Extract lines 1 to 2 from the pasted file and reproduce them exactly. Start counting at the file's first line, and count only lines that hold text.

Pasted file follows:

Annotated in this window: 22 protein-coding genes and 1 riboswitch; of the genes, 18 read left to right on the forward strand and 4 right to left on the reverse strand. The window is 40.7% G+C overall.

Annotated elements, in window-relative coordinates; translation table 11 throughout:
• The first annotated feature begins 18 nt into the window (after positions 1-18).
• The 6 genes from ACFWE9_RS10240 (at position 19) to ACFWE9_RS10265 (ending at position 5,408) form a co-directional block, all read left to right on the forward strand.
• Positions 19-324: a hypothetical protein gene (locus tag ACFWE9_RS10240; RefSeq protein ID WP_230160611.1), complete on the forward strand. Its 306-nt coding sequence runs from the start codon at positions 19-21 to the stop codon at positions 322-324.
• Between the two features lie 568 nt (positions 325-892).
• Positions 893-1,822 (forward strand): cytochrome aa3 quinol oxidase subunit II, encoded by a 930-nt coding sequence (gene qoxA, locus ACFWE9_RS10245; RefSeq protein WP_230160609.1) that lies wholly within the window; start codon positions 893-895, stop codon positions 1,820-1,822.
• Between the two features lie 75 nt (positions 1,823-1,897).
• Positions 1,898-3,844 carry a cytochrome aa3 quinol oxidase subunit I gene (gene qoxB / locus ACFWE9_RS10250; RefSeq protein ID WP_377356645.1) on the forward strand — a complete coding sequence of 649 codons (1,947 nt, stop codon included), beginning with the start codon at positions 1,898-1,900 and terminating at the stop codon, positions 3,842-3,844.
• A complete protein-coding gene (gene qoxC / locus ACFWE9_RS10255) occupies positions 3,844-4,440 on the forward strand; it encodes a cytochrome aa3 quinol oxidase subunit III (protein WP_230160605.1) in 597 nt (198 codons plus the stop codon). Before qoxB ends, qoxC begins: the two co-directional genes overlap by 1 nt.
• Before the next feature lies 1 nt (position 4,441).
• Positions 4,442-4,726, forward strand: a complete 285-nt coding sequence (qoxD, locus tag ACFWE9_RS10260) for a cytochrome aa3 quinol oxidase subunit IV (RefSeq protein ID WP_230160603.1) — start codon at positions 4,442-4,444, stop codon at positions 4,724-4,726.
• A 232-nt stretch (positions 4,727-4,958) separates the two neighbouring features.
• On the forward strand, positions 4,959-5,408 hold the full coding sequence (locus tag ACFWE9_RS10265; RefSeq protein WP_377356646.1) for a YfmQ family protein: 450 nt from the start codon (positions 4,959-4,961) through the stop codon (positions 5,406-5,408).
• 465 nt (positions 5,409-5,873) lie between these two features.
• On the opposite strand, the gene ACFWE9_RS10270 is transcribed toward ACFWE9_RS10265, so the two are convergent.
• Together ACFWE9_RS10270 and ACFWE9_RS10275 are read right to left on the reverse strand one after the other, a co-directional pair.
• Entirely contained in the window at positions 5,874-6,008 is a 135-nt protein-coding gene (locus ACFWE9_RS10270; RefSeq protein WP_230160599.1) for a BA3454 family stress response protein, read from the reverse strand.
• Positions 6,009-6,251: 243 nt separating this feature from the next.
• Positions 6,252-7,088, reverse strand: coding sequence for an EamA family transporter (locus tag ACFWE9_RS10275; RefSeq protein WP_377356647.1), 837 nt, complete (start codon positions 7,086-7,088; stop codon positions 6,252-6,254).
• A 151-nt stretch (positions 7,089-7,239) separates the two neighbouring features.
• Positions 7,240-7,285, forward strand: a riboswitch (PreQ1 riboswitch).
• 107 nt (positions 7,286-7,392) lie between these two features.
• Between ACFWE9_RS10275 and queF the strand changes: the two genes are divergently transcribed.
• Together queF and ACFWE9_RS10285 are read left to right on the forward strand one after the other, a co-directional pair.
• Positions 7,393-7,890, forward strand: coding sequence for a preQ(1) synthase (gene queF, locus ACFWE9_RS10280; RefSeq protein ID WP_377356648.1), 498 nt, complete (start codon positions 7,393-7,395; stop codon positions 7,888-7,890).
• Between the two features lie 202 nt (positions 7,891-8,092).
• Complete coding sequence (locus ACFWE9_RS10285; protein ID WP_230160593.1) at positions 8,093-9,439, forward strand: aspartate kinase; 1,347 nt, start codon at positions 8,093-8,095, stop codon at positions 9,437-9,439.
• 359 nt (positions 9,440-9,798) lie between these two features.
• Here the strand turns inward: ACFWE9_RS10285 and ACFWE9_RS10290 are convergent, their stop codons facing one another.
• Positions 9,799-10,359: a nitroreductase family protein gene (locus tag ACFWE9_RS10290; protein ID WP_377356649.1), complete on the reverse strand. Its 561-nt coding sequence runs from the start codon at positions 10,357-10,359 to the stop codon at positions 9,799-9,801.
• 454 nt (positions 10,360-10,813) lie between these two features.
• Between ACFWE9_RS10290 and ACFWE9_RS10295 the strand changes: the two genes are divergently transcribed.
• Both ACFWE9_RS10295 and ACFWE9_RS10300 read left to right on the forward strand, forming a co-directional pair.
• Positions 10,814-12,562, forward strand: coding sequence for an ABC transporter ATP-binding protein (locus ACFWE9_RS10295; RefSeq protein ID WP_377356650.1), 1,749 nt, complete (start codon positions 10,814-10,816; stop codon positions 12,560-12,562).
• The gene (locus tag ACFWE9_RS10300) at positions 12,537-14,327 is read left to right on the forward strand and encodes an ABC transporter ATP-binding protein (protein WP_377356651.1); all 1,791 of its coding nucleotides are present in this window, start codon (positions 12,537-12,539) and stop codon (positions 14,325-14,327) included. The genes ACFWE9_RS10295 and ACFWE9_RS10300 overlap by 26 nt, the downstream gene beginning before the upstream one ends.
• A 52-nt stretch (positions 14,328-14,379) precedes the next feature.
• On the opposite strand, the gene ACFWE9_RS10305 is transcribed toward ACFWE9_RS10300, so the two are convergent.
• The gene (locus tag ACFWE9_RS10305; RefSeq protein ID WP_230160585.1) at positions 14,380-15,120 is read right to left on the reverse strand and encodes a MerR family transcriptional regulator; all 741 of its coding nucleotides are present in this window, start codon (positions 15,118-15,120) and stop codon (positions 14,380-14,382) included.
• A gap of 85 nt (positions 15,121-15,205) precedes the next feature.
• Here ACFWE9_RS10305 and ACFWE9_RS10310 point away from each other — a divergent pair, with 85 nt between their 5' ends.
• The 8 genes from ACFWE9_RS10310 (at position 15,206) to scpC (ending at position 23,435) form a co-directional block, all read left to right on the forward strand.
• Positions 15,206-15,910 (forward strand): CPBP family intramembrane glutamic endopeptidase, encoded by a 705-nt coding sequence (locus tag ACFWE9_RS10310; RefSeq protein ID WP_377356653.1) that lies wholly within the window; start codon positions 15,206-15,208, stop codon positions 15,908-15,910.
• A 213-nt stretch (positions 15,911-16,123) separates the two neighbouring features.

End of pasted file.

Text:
Annotated in this window: 22 protein-coding genes and 1 riboswitch; of the genes, 18 read left to right on the forward strand and 4 right to left on the reverse strand. The window is 40.7% G+C overall.

Annotated elements, in window-relative coordinates; translation table 11 throughout: